What went wrong? For starters, too much unleavened bad news. Only disaster befalls Frank, who makes Job look like a lottery winner. Even Frank's hopes (new apartment, job with the City) are false. Only a family food tossing contest, staged by Frank to raise morale, penetrates the gloom that pervades the first two thirds of this movie. A disaster or two, or six - no problem in the service of a good story, but please, mix it up a little. Then, let's get real. Where's Aid to Families With Dependent Children? Why is the patriarch of the construction business that employs Frank so slow to follow his own instincts, overrule his creepy and callow son and give Frank a break? Why can't Frank's wife Angela (Leonor Varela -who is presumably not an illiterate convicted felon) work while Frank watches the kids, or at least take a job for long enough to get the family into City housing again? Where do you find homeless shelters that mingle families with single men? An unrelenting stream of bad news is risky. An unrealistic, unrelenting stream of bad news is a bad movie.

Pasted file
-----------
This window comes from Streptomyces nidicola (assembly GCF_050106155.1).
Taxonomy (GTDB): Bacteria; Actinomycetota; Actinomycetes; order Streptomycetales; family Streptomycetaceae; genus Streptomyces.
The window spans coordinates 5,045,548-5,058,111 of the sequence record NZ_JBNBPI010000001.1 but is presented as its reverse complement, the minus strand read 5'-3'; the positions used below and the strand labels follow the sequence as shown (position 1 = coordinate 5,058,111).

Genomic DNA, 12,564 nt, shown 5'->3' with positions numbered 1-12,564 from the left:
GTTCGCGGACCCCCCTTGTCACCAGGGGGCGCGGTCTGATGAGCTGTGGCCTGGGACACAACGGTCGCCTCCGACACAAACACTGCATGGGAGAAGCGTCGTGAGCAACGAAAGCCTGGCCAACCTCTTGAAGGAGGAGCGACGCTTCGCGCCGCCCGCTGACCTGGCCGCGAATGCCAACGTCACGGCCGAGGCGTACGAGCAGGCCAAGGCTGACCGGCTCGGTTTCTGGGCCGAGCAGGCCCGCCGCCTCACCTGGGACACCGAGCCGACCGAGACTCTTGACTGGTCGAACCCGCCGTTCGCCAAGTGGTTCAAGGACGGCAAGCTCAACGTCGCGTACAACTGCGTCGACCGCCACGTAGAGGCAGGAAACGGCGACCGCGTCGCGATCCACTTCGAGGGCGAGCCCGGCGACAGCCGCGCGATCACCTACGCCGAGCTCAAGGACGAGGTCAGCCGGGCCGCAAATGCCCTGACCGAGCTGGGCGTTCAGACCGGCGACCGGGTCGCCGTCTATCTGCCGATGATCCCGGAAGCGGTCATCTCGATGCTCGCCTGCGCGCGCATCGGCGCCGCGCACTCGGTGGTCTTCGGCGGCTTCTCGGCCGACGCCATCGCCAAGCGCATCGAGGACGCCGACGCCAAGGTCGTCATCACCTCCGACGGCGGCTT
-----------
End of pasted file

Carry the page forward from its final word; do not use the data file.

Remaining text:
This film had a chance to work. A restrained Mr. Leguizamo chews no scenery here, doing yeoman work in a lost cause. He and David Castro, a kid with adult chops, provide some extraordinary scenes together. The final scene on the subway captures real warmth with humor, but it's too little, too late. Don't even rent this one.